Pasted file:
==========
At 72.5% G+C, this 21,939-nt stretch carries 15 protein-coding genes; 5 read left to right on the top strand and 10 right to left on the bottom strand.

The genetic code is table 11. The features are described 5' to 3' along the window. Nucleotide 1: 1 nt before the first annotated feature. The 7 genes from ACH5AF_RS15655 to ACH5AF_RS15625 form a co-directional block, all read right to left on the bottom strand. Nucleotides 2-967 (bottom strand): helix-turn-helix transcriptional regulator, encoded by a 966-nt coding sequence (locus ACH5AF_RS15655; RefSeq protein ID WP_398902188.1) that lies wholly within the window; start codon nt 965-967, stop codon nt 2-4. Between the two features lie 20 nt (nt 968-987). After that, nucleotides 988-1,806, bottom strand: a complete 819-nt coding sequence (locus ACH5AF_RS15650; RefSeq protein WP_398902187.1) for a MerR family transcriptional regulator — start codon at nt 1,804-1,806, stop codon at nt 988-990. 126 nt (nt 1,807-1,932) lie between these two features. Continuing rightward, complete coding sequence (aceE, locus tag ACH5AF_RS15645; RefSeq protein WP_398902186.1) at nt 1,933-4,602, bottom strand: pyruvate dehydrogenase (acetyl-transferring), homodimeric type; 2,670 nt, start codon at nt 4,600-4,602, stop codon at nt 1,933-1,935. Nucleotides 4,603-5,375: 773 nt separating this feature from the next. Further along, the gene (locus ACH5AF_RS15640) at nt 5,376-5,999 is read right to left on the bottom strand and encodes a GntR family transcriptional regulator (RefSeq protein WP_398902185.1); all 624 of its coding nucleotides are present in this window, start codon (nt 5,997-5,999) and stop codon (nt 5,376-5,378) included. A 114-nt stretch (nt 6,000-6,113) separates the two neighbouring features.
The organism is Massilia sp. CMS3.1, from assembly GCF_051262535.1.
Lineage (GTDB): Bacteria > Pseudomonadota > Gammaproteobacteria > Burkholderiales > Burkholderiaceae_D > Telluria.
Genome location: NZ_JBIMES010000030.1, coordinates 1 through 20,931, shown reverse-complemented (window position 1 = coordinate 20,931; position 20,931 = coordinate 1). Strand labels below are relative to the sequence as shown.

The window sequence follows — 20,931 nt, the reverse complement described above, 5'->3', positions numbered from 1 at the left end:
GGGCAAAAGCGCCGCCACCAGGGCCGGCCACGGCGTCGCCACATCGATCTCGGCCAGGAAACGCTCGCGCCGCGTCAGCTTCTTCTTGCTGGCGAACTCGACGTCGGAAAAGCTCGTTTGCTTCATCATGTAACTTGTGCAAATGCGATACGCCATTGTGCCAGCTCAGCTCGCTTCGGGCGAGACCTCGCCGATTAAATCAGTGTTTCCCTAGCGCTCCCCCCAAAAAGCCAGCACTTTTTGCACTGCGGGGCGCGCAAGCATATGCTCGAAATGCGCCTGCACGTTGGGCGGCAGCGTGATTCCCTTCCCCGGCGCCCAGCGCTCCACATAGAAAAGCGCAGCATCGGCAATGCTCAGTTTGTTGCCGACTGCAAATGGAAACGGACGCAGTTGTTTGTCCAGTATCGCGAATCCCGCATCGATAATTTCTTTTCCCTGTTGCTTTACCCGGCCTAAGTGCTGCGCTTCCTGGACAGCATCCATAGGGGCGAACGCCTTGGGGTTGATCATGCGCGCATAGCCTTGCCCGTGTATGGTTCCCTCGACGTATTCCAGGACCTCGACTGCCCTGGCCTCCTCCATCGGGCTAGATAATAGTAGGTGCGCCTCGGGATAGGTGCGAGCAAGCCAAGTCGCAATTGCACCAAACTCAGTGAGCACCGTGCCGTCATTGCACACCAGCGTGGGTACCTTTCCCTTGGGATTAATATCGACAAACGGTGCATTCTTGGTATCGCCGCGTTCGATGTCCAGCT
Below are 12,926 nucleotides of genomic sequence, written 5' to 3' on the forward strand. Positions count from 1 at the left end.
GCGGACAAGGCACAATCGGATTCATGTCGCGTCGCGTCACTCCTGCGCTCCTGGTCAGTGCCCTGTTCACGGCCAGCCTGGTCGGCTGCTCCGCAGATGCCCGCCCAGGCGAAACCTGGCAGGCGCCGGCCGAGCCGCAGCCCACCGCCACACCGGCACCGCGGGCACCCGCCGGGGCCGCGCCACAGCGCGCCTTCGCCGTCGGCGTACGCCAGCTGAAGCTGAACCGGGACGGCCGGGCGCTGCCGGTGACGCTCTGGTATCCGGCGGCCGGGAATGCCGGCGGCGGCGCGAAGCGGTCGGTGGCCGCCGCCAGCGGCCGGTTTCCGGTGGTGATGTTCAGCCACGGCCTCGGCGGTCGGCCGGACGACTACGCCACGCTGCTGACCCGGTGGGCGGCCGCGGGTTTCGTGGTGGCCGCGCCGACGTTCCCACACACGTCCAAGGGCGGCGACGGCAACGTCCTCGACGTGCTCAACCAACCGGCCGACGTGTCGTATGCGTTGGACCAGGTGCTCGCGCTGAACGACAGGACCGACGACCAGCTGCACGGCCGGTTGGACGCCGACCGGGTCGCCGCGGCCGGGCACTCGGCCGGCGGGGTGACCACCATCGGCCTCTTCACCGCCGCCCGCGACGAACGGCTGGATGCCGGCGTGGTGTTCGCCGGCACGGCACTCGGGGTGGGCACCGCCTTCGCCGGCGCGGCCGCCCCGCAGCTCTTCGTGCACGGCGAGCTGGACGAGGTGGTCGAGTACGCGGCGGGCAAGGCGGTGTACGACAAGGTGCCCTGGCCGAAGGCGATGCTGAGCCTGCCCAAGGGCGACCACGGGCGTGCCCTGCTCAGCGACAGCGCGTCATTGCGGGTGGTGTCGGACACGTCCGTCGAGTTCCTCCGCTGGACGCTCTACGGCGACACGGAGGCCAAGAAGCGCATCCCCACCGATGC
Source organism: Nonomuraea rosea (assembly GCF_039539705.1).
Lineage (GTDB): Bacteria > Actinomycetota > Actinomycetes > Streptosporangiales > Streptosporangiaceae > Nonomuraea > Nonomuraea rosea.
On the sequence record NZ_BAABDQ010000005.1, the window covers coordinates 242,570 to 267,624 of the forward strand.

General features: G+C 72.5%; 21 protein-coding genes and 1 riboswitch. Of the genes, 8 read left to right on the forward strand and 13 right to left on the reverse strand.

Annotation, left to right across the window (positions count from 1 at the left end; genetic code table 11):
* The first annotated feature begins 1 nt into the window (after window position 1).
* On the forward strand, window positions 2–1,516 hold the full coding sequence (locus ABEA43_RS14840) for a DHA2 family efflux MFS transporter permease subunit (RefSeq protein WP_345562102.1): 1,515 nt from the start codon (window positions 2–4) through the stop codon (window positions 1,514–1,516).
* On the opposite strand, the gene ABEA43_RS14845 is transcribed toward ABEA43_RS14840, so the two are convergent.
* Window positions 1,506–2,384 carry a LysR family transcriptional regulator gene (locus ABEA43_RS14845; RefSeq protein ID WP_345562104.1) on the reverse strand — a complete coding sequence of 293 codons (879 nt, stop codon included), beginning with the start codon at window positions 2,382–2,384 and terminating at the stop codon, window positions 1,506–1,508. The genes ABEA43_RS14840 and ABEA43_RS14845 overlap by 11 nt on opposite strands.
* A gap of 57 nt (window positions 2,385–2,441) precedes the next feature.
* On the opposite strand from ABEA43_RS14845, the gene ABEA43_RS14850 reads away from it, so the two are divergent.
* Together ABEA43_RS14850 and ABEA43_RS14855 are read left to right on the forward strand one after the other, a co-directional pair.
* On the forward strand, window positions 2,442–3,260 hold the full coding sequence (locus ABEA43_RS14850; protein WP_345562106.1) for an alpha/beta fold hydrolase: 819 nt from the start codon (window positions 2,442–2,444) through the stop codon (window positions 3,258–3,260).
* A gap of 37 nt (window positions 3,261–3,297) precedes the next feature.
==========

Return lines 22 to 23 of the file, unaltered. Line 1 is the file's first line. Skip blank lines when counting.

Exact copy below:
* On the forward strand, window positions 2,442–3,260 hold the full coding sequence (locus ABEA43_RS14850; protein WP_345562106.1) for an alpha/beta fold hydrolase: 819 nt from the start codon (window positions 2,442–2,444) through the stop codon (window positions 3,258–3,260).
* A gap of 37 nt (window positions 3,261–3,297) precedes the next feature.